Melding architecture, art and activism, the nonprofit 14+ Foundation, based in New York, opens schools in Zambia that provide more than an education. Their inaugural facility, Chipakata Children’s Academy, launched in January 2015 and the 240-acre campus has already become a vibrant hub for the community, providing arts-based programs, technology initiatives and economic opportunities in addition to its curriculum, which was designated a program of excellence within the Zambian educational system for grades one through six (14+ has added a grade every year with plans underway for a preschool and a university).
Co-founded by Joseph Mizzi and Nchimunya Wulf, 14+ recently broke ground on their next school in Mwabindo Village designed pro bono by Selldorf Architects. “I knew Joe from serving together on the board of the Architectural League and remember quite well the day he shared photos of 14+ Foundation’s first project,” says Annabelle Selldorf. “I was really impressed by the project but also by Joe’s incredible passion and personal commitment—he has a quiet but unrelenting drive that motivates us all. I knew right away that I wanted to get involved.” Cultured sat down with Mizzi, an arts patron who serves as president and COO of Sciame Construction, to discuss educational empowerment, strategies of culture-making, and Selldorf’s architectural vision.
What is the model for the schools? Joseph Mizzi: It’s a true community school in the sense that we serve seven villages and it’s a free education, free everything. We feel it is important for us to hire the teachers, manage the school, oversee the curriculum and ultimately create a network. Community initiatives are run out of the school, so we make it accessible 24/7. Our theory is to start injecting the core curriculum with good teachers and a proper class environment—our class sizes are 25 to 35 children—provide meals, have medical, and then build from there.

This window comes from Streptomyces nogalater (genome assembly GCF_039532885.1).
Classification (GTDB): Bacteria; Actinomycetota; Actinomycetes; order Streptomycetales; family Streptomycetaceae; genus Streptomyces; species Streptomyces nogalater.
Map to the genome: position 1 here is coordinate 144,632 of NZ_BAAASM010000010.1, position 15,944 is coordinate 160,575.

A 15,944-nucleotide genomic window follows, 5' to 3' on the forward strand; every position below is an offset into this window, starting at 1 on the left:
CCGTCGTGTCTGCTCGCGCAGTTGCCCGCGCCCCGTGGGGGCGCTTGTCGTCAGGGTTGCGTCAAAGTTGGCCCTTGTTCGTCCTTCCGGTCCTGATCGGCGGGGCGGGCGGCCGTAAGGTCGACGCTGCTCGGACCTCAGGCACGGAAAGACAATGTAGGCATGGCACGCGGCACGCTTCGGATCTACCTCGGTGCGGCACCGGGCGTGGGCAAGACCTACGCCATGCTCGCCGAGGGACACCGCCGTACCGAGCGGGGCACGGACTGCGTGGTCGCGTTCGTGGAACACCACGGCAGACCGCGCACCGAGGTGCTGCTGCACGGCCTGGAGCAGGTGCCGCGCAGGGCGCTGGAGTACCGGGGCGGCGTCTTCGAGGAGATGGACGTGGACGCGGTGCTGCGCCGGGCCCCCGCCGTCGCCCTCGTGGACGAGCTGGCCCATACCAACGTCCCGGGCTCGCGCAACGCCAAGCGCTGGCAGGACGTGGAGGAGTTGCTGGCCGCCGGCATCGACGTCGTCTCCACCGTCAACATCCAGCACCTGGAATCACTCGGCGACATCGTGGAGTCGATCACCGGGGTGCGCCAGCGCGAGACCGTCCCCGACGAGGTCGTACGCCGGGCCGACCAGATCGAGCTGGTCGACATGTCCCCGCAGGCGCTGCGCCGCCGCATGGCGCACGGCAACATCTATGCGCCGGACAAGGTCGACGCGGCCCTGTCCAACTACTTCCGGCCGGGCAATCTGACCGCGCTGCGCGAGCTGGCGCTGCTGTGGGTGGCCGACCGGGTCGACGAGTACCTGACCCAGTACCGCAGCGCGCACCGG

We wanted two things. First, a community that needed a school. If you have a six-year old child who’s malnourished, walking 4.5 miles to sit in class a couple of hours with 60, 70, 80 pupils in a classroom, and then walking 4.5 miles back, they’re only getting a certain level of education. The other thing we wanted were communities that wanted this. Because if you study work in Africa, the continent is riddled with projects that were well intentioned but are giving somebody something they don’t really want or need.
How did your collaboration with Annabelle Selldorf come about? There’s something nice about our Architectural League connection and her firm’s reputation. I always admire Annabelle’s work so it was a pretty easy choice. I find with whatever component of what we’re doing both parties have to be really enthusiastic about it. That’s been our formula.
What is the design concept for Mwabindo? It’s open to the community, allows for protection from the sun and rain, and the site plan lets people pass through from the road to the various school and community buildings. What we learned from the first project was that if there’s a tree, people would gather at high density to get a little shade or protection from the rain. Selldorf’s building carries over from where we started. The canopy is raised and is 25,000 square feet, which is significant. The idea is a gathering function and a series of stand-alone classroom buildings, which are built out of brick.
The design concept is to use local materials. The people in the community make their homes out of bricks so they know how to use that but we’re also teaching them a new technique. We ordered this machine to manually press brick that will stay with them. It could be a longer-lasting business. One of our models is always to create jobs. We work directly with our community. To me that’s critical. It would be impossible to do the work without their cooperation.
You’ve accomplished a lot in four years. What’s next? We’re only making schools that we feel comfortable being responsible for forever. We could develop this model for what communities need. What we’re seeing that makes a school successful is not just education but also nutrition, healthcare, community needs and providing local economic benefit and job training. We could have—for a lot less time and a lot less money—just brought a school to a community and left. But that’s not a sustainable model.
So many people want to help, and in different ways—money, services, their talent. If we could be the conduit for that, we could produce this at a much larger scale.